The Daily Mail Australia has obtained images of Alan Jones seemingly in blackface while coaching the Australian Rugby Team 40 years ago. You can read The Daily Mail’s full report HERE.
Jones was captured behind the scenes at a Wallabies team function impersonating 1920s vaudeville singer Al Jolson during the team’s 1986 tour of New Zealand in which the Aussies won the series 2-1.
B&T has contacted the Daily Mail to enquire where the images were sourced from and if monies were paid for them to be reproduced.
The 82-year-old Jones – who’s currently in France for the Rugby World Cup – has not commented on the report.
Image Credited to Daily Mail Australia: Alan Jones pictured in Blackface at a Wallabies event 1986.
According to the Daily Mail, the veteran broadcaster was the “headline act” in an intimate evening of entertainment and fancy dress put on by the touring squad.
Many of the biggest names in rugby were quick to jump to Jones’ defence, arguing that the performance was simply a part of a night of harmless fun.
“That’s what it was, completely harmless and good fun. If we turn this into something offensive, the world has gone crazy but that’s what it was,” said Australian former state and national representative rugby union player, Andrew Slack.
Blackface routines were common place through much of the 20th century, but in a modern context, the comedy routine is now considered offensive in most contexts.
“That would be a reasonably regular thing on tour in those days, that you’d have some sort of internal party, no one else involved, just the boys,” said Slack.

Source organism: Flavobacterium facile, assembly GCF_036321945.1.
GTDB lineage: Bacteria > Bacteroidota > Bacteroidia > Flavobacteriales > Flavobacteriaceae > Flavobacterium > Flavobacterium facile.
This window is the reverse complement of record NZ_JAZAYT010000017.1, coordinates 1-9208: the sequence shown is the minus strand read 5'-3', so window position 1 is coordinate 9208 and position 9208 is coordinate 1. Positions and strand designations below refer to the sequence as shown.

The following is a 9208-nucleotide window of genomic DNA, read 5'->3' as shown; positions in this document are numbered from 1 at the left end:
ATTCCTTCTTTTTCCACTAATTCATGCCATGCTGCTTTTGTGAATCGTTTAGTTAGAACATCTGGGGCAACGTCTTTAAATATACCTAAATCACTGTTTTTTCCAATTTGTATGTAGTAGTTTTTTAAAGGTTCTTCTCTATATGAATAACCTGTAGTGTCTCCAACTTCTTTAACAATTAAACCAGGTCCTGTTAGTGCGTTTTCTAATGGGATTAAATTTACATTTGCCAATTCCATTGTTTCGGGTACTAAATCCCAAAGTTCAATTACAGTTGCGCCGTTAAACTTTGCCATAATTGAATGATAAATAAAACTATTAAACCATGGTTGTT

David Campese, the former Australian winger and fullback that Jones once dubbed the ‘Bradman of rugby’, remembered Jones’s performance as part of a routine skit night. Campese was disappointed that someone who might be linked to the Wallabies inner circle would have leaked the photographs now. “It’s very sad that this has happened,” he said. “But I think it’s society”.
This isn’t the first time Jones has found himself in hot water over racially charged comments and actions. In 2018, he was widely criticised for using the N-word live on his long-running 2GB program. “The n—- in the woodpile here, if one can use that expression – and I’m not going to yield to people who tell us that certain words in the language are forbidden,” he said.
Jones later apologised to listeners for using what he called an old and offensive figure of speech. “We all make mistakes,” he wrote in a social media post.
Jones retired from his 2GB program in May 2020 after 226 survey wins in the breakfast slot and 35 years in radio. The veteran now appears on the streaming service ADH TV.